GOP senator: I want to make Biden a 'one-half-term president'

Republican Sen. John BarrassoJohn Anthony BarrassoFormer Wyoming Sen. Mike Enzi dies after bicycle accident Overnight Energy: Senate panel advances controversial public lands nominee | Nevada Democrat introduces bill requiring feds to develop fire management plan | NJ requiring public water systems to replace lead pipes in 10 years Senate panel advances controversial public lands nominee in tie vote MORE (Wyo.) last week said he wants to make President BidenJoe BidenCDC chief clarifies vaccine comments: 'There will be no nationwide mandate' Overnight Defense: First group of Afghan evacuees arrives in Virginia | Biden signs Capitol security funding bill, reimbursing Guard | Pentagon raises health protection level weeks after lowering it Biden urges local governments to stave off evictions MORE a “one-half-term president” in 2022 by ensuring that Democrats no longer have complete control in Washington.

“I’m looking forward to a very successful 2022,” Barrasso said during a breakfast discussion hosted by The Ripon Society on Thursday.

“I want to make Joe Biden a one-half-term president, and I want to do that by making sure they no longer have the House, Senate and White House,” he added.

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When asked if Barrasso was advocating for removing Biden from office before his first term is up, Laura Mengelkamp, the senator's communications director, told The Hill he was referring to the GOP winning the House and Senate next year, which would take away Democratic control of Washington and help Republicans win the White House in the next general election cycle.

“Sen. Barrasso’s remarks discussed his work to make sure Republicans take both the Senate and House in 2022, which would be the best way to effectively stop President Biden from moving his liberal agenda post-midterms, and position Republicans to win the White House in 2024,” Mengelkamp told The Hill.

Barrasso noted that Senate Minority Leader Mitch McConnellAddison (Mitch) Mitchell McConnellThe Hill's Morning Report - Presented by Facebook - Biden sets new vaccine mandate as COVID-19 cases surge Democrats warn shrinking Biden's spending plan could backfire Trump takes two punches from GOP MORE (R-Ky.) made similar comments about wanting former President Obama to be a one-term president on the eve of the 2010 midterm elections.

“Mitch McConnell came under a lot of criticism for saying at one point he wanted to make sure that Barack ObamaBarack Hussein ObamaMillennial momentum means trouble for the GOP Biden's Cuba problem: Obama made a bet and lost Democrats need a coherent response to attacks on critical race theory MORE was a one-term president,” Barrasso said.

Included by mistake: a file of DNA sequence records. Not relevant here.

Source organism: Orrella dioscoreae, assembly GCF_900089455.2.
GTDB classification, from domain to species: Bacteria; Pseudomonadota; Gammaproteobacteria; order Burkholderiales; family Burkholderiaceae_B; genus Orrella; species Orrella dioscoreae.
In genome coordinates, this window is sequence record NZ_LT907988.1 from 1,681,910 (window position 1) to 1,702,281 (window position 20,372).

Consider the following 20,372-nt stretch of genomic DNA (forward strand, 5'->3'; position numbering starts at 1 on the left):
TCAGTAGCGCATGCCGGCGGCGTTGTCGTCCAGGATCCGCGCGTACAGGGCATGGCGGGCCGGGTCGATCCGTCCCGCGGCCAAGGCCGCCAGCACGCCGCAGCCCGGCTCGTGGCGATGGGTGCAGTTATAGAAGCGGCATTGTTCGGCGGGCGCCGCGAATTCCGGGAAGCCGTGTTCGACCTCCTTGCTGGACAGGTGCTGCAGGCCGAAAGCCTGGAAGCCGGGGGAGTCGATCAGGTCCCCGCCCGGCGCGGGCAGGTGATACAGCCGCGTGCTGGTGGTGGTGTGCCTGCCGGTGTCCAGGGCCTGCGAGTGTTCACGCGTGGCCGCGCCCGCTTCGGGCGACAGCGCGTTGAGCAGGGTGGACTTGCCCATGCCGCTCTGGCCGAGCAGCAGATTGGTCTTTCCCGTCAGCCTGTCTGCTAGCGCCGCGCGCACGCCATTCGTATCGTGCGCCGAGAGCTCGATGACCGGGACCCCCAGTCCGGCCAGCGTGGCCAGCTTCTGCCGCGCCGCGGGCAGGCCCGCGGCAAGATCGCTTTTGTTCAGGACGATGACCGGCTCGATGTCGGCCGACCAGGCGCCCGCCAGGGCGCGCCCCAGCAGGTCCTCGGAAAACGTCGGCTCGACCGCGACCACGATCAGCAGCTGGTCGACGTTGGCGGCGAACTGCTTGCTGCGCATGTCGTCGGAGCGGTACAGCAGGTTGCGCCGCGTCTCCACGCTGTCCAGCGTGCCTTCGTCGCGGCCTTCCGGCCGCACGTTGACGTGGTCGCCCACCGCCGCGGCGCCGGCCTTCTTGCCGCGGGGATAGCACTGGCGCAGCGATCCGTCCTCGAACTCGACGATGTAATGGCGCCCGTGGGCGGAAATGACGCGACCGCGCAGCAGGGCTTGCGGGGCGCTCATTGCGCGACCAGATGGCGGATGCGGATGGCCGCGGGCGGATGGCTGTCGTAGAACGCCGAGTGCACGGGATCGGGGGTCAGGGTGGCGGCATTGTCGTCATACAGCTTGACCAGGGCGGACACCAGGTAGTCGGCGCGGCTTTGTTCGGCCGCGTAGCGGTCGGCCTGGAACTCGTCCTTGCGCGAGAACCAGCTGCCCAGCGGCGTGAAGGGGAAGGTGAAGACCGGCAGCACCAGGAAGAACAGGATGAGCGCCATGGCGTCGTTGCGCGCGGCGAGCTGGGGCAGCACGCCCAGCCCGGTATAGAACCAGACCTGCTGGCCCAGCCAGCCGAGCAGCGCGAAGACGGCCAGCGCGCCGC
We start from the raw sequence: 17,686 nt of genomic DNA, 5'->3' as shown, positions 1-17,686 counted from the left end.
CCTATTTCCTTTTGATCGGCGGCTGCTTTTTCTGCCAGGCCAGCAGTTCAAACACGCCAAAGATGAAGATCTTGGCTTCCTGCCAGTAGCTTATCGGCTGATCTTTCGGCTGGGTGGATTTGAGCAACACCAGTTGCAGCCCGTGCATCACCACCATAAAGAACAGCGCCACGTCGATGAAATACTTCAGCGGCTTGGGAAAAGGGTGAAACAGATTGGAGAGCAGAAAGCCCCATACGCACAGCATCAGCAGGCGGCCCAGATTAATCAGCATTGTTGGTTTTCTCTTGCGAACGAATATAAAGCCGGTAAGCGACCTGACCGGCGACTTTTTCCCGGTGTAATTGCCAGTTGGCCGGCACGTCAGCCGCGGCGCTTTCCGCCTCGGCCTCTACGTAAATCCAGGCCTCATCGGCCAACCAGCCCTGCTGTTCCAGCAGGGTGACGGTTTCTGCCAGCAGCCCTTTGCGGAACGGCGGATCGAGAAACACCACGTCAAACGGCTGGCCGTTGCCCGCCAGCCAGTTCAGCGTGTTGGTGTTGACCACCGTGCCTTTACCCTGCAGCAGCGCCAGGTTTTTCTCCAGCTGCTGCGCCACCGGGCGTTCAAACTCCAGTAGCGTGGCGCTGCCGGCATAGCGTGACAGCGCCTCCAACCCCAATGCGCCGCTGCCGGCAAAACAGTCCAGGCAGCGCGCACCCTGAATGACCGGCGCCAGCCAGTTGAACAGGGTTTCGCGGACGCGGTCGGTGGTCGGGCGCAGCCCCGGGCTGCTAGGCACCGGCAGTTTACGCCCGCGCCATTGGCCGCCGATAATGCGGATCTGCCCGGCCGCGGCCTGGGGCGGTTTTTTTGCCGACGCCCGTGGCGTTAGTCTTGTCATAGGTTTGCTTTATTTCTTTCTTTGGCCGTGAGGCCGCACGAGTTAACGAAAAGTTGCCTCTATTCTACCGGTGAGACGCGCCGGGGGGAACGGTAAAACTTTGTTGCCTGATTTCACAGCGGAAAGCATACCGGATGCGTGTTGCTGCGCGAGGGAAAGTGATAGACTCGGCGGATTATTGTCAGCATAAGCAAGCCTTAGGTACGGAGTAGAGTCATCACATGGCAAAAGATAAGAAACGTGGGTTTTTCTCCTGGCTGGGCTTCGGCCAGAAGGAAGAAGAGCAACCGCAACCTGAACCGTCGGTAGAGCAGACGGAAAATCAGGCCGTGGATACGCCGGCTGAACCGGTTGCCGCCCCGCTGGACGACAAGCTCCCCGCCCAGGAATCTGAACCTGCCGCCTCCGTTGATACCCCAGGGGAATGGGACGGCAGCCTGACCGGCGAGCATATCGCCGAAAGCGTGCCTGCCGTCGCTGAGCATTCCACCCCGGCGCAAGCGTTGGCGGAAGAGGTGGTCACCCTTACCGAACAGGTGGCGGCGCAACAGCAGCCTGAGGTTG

White House deputy press secretary Andrew Bates responded to Barrasso’s comment in a statement to The Hill, writing that Biden “looks forward to continuing to deliver for the American people, continuing to make government work for them again, and continuing to bring our country together – after having reduced cases of the worst public health crisis in over a century by more than 90%, signed historic economic legislation that helped fuel unprecedented job growth for any administration’s first 100 days in office, protected Americans’ health care, and restored our leadership and competitiveness in the world.”

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Barrasso, who serves as chairman of the Senate Republican Conference, also attacked the Senate Democratic Conference for not making efforts to attract Republican cooperation, accusing the party of “heading as far to the left as they can.”

“There’s a 50-50 Senate, which should be a mandate to move to the middle. Instead, they seem to be heading as far to the left as they can,” Barrasso said.

Barrasso also weighed in on the infrastructure battle transpiring in Washington as the White House and congressional negotiators work to land a bipartisan package.

A chief sticking point among the parties has been how to pay for the infrastructure investments. Barrasso, during the breakfast discussion, advocated for an infrastructure package to be paid for with repurposed COVID-19 funding, which the White House previously said it would not lean toward.

“There’s a lot of money out there that, as [Sen.] Roy BluntRoy Dean BluntThe Hill's Morning Report - Presented by Facebook - Biden sets new vaccine mandate as COVID-19 cases surge Former Missouri Gov. Jay Nixon passes on Senate campaign The Hill's 12:30 Report - Presented by Facebook - US gymnast wins all-around gold as Simone Biles cheers from the stands MORE [R-Mo.], who's on the Appropriations Committee, is pretty clear about, is orphaned money from the first five bipartisan coronavirus relief bills that are pretty specific in how they need to be spent — and it’s never going to be spent,” Barrasso said.

“We have to repurpose that. There’s a lot of money in the more recent Joe Biden coronavirus bill that is either unneeded or unrelated to coronavirus that is meant to basically pay off and bail out big cities. The money isn’t even going to go out for another couple of years,” he added.

Sylvan Lane contributed to this report.